If May and June are unusually warm, particularly over the Arctic Ocean, then the sea ice — which is already greatly weakened — is bound to face an extended period of above-freezing temperatures. If such a period stretches for 5 months from May through September rather than the typical 4 months (June to September), then we are more likely to see the Arctic Ocean briefly flip into an ice-free or near ice-free state for the first time in human history.

(The coming week is expected to feature between 1 and 10 C above average temperatures for locations across the Arctic Ocean. These are very strong warm departures during May. Last week saw similar extreme warm departures. And we are already starting to see sea ice losses pile up. Image source: Global and Regional Climate Anomalies.)

This year, May is shaping up to be much, much warmer than normal for the High Arctic. Already, a large May temperature spike has occurred (see right image below). A temperature spike which is predicted to continue for at least the next ten days.

Not to put too fine a point on it, but this severe warming trend might end up presenting a bit of a problem. The extended period of melt mentioned above may begin in force — setting off a chain of feedbacks that could tip the Arctic Ocean into a far less frozen or even an ice-free state (under absolute worst case scenarios) this year.

To be clear, this is not a forecast that such a condition is bound to occur during 2018. It is just an analysis of underlying trends and a statement that risks are higher if such trends as we now observe continue. Late May could flip to a cooler than normal regime. June could be cooler and cloudier than normal (as happened during 2016 and 2017). And if that happens again, we may be spared.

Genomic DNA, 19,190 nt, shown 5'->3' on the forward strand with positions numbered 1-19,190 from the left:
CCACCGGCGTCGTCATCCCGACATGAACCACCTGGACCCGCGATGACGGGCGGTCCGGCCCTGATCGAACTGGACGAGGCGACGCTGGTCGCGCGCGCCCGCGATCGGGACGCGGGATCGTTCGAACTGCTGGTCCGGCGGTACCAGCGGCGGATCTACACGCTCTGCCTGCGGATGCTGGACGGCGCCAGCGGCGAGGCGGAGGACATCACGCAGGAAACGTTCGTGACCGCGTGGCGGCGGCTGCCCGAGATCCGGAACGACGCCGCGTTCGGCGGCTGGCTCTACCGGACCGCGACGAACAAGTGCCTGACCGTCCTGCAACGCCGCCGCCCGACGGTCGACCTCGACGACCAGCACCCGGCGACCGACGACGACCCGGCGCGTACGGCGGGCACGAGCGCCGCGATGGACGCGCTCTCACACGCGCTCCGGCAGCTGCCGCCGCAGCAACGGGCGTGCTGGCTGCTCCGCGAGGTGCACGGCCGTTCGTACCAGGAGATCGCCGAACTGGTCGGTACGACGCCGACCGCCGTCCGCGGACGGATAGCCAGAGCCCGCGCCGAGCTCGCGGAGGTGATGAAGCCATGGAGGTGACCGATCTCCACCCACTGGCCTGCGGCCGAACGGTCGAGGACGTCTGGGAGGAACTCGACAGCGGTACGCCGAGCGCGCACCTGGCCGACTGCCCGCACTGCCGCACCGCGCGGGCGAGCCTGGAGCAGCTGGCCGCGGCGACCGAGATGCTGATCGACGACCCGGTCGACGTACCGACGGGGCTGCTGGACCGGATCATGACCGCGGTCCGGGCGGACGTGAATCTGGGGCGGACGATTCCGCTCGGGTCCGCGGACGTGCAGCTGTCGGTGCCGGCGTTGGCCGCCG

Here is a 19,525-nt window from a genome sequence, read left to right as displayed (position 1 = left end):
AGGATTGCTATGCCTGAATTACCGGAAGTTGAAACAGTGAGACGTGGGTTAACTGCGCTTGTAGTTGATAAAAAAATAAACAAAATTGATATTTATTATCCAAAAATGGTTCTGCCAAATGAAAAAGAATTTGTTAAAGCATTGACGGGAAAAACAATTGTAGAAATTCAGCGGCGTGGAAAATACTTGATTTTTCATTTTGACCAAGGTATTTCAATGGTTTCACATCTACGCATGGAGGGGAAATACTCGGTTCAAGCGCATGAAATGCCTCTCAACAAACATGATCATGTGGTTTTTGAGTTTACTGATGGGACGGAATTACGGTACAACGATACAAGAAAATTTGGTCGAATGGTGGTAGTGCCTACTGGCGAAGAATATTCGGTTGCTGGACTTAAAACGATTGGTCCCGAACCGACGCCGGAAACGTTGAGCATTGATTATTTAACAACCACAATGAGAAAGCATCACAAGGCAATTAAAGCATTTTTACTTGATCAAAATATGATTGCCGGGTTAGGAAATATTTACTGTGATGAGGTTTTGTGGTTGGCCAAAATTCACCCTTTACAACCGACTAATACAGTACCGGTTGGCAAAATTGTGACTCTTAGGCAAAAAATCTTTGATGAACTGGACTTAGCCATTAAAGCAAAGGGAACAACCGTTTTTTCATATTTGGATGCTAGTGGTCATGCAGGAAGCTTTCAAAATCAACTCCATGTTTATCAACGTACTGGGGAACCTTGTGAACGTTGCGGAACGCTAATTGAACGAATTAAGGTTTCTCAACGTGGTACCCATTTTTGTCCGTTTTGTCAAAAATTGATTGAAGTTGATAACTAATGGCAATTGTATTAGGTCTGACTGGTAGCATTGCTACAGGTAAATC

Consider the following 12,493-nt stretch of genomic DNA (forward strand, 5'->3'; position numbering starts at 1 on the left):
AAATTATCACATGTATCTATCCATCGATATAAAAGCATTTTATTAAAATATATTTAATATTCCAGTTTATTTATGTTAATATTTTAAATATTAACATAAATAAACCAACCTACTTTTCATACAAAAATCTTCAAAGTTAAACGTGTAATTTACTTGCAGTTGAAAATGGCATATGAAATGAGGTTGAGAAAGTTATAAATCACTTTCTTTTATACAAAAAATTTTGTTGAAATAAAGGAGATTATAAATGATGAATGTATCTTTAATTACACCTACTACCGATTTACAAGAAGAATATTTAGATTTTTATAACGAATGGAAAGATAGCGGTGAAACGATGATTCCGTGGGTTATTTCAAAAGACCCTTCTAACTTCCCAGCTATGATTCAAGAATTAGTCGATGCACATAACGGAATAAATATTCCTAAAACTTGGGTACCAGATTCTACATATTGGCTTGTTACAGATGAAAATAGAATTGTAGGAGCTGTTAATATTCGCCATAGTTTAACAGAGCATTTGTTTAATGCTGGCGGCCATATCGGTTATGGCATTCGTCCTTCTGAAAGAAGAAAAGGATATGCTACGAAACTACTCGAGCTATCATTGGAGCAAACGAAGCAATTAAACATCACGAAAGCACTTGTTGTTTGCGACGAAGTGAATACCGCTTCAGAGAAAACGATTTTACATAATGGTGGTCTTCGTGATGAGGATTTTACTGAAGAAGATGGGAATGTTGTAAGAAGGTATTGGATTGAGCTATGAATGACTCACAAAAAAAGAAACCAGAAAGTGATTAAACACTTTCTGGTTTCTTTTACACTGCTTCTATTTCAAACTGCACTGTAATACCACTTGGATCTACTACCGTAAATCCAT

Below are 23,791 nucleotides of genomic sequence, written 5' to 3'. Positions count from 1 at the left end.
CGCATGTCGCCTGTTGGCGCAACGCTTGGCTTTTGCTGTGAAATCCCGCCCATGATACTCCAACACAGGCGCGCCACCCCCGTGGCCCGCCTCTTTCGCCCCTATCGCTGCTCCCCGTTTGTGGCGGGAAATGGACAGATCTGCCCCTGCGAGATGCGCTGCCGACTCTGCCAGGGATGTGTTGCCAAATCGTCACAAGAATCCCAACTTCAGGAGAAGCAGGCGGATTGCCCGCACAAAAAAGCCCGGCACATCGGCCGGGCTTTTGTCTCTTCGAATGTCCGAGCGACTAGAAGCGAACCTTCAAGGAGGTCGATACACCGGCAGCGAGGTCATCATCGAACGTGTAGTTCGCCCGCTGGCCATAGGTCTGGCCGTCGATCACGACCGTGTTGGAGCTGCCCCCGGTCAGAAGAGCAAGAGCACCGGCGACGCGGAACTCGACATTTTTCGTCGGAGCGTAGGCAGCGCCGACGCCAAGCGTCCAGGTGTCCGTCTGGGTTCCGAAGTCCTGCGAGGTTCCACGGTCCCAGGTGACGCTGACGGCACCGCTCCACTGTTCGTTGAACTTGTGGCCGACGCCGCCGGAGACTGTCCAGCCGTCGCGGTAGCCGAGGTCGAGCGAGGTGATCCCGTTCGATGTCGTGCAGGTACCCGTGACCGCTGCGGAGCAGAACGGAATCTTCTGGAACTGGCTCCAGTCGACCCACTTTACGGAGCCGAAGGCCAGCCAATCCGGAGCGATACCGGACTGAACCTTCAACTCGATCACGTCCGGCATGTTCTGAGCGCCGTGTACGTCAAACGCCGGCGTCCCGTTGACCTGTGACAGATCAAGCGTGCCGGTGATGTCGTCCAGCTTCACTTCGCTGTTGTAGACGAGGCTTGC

(Average Arctic temperatures for 2017 [left] and 2018 [right]. The red line depicts the yearly temperature trend. The green line depicts the Arctic climatological average for 1958-2002 [which was already warmer than normal]. Note the big temperature spike in the right hand graph. That’s where we are now. Image source: DMI. For further reference, see Zack Labe‘s composite temperature analysis for the 80 North region.)

However, we are already on a much higher ramp for spring temperatures in the northern polar region than during 2017. And though 2016 saw a slightly warmer than normal spring near the pole, the May 2018 spike already far exceeds anything we saw at that time. So much, in fact, that present temperatures for May 6 are comparable to those typically seen during early June from the 80 degree N Latitude line to the Pole.

This higher ramp and related record warmth is already accelerating melt. Sea ice losses over recent days have greatly picked up and we are getting closer to record low daily ranges. If melt accelerates to a point, the greatly expanded darker ocean surfaces will draw in more heat from the sun’s rays during June — potentially overcoming the impact of the increased early summer cloudiness we have seen during recent years. Such a scenario, if it continues to develop, would be a nightmare from the climate change perspective.